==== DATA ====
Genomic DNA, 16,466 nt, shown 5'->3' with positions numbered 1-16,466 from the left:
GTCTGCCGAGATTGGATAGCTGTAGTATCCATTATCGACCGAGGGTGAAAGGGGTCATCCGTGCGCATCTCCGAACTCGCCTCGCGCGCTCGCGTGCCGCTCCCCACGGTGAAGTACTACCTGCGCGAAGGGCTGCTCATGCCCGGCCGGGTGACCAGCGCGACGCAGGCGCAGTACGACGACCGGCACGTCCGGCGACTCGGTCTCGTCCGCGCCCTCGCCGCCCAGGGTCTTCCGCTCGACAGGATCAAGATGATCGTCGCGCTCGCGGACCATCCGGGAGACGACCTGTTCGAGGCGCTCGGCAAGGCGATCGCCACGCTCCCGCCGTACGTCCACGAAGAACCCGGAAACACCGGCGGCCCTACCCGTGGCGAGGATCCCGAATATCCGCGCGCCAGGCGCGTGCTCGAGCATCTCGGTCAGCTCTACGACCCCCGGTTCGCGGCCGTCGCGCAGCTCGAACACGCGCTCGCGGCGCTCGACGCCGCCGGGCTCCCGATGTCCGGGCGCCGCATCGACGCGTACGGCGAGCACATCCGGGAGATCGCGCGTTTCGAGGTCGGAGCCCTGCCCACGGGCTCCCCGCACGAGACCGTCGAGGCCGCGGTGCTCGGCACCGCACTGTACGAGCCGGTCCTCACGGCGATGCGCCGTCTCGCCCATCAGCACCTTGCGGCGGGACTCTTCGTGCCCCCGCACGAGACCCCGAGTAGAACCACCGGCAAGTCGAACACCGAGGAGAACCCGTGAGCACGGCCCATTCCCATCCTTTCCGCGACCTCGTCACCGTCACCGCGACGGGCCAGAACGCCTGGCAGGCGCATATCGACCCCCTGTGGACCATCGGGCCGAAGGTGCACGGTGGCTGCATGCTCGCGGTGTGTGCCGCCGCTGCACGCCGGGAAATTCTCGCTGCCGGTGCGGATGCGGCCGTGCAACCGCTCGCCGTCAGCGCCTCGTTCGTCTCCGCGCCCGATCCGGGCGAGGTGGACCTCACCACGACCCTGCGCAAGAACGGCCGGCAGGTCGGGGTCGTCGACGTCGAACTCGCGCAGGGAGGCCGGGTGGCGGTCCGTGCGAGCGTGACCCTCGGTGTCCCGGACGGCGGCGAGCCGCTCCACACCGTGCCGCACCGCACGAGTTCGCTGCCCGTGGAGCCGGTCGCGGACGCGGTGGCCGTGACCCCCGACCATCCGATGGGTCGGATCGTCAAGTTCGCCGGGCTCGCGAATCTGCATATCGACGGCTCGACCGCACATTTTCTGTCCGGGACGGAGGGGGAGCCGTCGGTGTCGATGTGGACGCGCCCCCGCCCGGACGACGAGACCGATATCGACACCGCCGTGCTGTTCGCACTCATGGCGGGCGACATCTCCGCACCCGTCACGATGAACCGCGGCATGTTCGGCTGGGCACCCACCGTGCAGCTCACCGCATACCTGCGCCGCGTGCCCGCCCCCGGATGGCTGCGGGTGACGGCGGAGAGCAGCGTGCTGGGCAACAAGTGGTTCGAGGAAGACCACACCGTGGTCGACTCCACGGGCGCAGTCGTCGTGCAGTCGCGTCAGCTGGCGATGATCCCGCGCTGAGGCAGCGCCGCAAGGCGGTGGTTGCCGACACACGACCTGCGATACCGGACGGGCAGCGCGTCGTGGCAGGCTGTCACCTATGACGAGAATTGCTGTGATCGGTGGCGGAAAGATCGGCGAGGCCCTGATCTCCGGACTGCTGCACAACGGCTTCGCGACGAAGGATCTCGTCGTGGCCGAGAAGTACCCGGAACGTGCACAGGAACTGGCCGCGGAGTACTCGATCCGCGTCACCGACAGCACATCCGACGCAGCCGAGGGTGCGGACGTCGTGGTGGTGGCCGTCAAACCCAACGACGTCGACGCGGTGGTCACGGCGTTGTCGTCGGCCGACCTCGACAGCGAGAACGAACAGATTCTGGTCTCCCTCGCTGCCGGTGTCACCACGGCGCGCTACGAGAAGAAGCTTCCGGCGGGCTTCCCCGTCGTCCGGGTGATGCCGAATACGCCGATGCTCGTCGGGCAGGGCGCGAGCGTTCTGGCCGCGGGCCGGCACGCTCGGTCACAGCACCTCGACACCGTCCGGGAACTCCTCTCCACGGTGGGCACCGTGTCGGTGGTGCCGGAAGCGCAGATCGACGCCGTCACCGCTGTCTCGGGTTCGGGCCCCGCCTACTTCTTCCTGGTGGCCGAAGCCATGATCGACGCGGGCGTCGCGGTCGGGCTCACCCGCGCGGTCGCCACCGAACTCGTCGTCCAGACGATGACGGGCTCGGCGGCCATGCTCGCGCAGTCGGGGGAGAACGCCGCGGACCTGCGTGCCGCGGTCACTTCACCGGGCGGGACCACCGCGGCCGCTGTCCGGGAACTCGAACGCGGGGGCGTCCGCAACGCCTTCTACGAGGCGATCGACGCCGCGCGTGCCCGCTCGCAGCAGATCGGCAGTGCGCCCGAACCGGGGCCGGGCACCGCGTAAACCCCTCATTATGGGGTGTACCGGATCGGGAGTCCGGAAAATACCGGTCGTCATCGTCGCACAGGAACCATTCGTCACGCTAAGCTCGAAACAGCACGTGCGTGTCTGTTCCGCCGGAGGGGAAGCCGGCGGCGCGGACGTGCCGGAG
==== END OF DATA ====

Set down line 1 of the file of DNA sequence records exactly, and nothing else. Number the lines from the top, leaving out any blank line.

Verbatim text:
Genomic DNA, 16,466 nt, shown 5'->3' with positions numbered 1-16,466 from the left: